in Karl Polanyi and twenty-first-century capitalism
Global processes, local challenges
Alberta Andreotti
David Benassi
, and
Yuri Kazepov

process, however, is neither homogeneous nor linear, and is very much influenced by the role the different institutions play, their complementarities and their synergistic effects. Indeed, this mix affects the direction and speed of change; the winners and losers and the overall patterns of inequality that stratify different societies (Milanovic 2016). Following Polanyi, and the use that Enzo Mingione has made of Polanyi’s work in recent decades (1991, 1997 and in this volume), we argue that changes in capitalist societies are characterised by a dynamic double movement

in Western capitalism in transition
Where anthropology and sociology share metaphors as analytical tools
Simone Ghezzi

disruption of the economic system. This process was called ‘the double movement’ by Polanyi. He strongly believed that the market of fictitious commodities lies at the root of these tensions, and that the double movement is the most effective way to theorise the continuity of capitalism (and its inner transformation) through the temporary overcoming of such tensions. It is another powerful metaphor that has since been taken up by social scientists to explain the emergence of institutions and socially diversified counter-movements towards deregulating markets and extending

in Western capitalism in transition
Radhika Desai

geopolitical economy. We begin below with appreciating how and why this theme is ignored in Polanyi scholarship. We then clear some interpretational difficulties before going on to discuss fictitious commodities, money as a fictitious commodity and the role of central banks in its double movement. This culminates in showing how this double movement gave rise to crustacean nations and how this development became the ‘proximate cause’ of the ‘catastrophe’. The conclusion stresses the originality of TGT’s account of the geopolitical economy of capitalism and urgency of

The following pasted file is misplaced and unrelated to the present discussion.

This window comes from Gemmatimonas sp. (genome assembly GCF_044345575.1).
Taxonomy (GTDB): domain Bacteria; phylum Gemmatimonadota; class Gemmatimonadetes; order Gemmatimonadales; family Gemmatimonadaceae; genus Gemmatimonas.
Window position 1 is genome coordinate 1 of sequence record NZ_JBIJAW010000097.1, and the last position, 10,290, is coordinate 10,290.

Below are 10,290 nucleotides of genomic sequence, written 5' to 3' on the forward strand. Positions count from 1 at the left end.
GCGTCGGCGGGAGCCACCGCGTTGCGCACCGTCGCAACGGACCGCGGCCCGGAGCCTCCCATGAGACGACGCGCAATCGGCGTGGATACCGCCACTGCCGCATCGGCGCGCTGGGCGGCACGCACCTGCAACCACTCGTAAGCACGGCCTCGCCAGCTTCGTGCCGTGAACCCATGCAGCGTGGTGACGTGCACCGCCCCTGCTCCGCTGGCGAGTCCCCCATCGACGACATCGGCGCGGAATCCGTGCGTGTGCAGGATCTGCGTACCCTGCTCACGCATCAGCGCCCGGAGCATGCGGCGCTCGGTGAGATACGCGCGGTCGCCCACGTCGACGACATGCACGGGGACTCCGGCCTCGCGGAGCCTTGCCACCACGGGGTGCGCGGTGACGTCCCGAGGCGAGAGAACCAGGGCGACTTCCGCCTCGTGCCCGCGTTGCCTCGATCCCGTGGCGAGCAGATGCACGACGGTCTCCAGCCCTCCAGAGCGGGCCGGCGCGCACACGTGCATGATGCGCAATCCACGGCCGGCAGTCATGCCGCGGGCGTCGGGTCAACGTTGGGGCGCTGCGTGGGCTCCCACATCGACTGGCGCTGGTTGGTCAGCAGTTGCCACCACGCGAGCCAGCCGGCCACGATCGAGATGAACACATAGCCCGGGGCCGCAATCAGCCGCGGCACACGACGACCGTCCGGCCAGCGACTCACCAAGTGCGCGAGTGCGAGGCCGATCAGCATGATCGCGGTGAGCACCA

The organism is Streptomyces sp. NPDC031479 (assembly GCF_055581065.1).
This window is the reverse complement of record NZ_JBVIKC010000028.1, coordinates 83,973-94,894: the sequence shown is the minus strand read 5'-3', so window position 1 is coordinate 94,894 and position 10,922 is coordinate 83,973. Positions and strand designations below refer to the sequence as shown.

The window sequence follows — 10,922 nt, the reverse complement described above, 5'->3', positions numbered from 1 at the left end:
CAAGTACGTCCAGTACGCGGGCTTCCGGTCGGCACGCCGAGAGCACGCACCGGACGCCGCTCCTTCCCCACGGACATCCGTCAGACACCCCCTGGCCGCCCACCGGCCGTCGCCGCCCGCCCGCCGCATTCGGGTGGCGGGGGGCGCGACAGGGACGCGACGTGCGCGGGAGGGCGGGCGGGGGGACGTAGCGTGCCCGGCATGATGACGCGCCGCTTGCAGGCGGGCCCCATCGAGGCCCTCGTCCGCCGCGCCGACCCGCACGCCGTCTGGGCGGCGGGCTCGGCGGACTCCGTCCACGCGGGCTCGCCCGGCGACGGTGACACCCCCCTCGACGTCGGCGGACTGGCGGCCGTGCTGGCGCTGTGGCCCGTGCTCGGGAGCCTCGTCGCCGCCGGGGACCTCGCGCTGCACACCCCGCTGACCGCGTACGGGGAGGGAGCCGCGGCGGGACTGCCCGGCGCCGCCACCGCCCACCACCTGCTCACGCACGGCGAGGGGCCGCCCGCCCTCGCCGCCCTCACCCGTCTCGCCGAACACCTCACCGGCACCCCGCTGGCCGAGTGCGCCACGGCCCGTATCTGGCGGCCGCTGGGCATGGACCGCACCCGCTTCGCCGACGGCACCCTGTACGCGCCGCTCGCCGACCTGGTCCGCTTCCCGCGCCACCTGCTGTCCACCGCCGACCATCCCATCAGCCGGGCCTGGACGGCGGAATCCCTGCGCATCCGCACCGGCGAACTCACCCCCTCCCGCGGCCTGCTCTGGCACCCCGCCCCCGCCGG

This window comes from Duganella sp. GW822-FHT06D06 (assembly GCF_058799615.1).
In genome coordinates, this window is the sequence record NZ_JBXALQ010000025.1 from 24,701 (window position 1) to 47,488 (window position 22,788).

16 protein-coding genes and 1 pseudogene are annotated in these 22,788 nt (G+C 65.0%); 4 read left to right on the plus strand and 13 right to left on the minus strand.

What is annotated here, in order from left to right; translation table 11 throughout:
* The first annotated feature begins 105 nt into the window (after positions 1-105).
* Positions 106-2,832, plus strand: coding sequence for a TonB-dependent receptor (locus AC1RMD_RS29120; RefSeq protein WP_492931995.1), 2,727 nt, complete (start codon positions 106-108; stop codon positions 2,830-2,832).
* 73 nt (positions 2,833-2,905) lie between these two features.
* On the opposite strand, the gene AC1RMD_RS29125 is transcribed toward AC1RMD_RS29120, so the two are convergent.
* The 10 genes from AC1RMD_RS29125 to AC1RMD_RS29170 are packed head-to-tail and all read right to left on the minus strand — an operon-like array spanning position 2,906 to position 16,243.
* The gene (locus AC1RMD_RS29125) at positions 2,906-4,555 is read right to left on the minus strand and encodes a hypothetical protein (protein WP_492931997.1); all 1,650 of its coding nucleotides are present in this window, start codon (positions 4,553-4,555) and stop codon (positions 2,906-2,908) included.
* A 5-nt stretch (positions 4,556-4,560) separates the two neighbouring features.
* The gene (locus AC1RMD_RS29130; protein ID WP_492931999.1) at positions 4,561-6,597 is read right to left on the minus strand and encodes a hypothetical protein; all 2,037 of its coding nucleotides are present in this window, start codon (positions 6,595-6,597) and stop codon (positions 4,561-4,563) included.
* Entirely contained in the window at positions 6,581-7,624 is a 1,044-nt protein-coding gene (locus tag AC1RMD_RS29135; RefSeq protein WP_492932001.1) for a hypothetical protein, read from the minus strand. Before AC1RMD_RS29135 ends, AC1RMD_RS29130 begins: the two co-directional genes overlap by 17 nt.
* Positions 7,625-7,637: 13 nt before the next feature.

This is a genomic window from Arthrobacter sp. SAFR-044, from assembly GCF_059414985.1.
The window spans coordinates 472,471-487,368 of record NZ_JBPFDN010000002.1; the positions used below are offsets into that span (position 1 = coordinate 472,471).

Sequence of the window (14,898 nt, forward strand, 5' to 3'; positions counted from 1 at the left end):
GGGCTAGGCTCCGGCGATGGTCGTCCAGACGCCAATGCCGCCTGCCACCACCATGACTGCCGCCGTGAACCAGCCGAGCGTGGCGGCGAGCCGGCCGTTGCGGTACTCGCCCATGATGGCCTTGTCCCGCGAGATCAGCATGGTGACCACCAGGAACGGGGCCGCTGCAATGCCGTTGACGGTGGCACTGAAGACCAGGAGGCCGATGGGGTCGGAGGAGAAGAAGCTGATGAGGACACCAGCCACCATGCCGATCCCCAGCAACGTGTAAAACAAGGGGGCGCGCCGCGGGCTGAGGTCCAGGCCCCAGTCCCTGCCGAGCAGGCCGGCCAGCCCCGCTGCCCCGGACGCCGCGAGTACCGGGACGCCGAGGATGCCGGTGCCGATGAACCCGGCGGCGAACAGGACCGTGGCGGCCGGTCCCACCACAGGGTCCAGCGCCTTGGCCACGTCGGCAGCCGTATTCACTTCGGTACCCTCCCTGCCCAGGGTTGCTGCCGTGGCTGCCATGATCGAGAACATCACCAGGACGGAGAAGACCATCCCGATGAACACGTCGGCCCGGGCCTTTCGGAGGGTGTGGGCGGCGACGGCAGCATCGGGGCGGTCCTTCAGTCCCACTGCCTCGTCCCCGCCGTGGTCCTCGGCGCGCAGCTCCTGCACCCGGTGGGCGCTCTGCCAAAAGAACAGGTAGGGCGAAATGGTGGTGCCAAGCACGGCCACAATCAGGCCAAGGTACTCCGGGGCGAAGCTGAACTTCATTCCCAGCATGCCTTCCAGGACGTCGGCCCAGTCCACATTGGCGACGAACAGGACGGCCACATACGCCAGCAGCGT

in Karl Polanyi and twenty-first-century capitalism
Stages of the soul in early modern English poetry

This study analyses concepts and representations of the soul in the poetry of William Shakespeare and John Donne. During the early modern period, the soul is often presented as an actor on the stage of the poem, and the soul often becomes a stage by itself when conflicts within it are being enacted, in the tradition of psychomachia. The soul thus becomes a linking element between the genres of poetry and drama; at the same time, poetry becomes dramatic whenever the soul is at its focus. This double movement can be observed in the poems by Shakespeare and Donne that are concerned with the fate of the soul and represent inner states and processes: in The Rape of Lucrece the inner drama of the soul is being enacted; the Holy Sonnets are soliloquies by and about the soul. Here, the connection between interiority and performance, psychology and religious self-care can be found which is central to the understanding of early modern drama and its characteristic development of the soliloquy. The study thus offers a new reading of the poems by Shakespeare and Donne by analysing them, in different ways, as staged dialogues within the soul. It furthermore contributes to research on the soliloquy as much as on concepts of inwardness during the early modern period; it shows how the reflection on the soul and religious care for salvation develops in interaction with inwardness and theatrical exposure. It is aimed at readers interested in early modern literature and culture.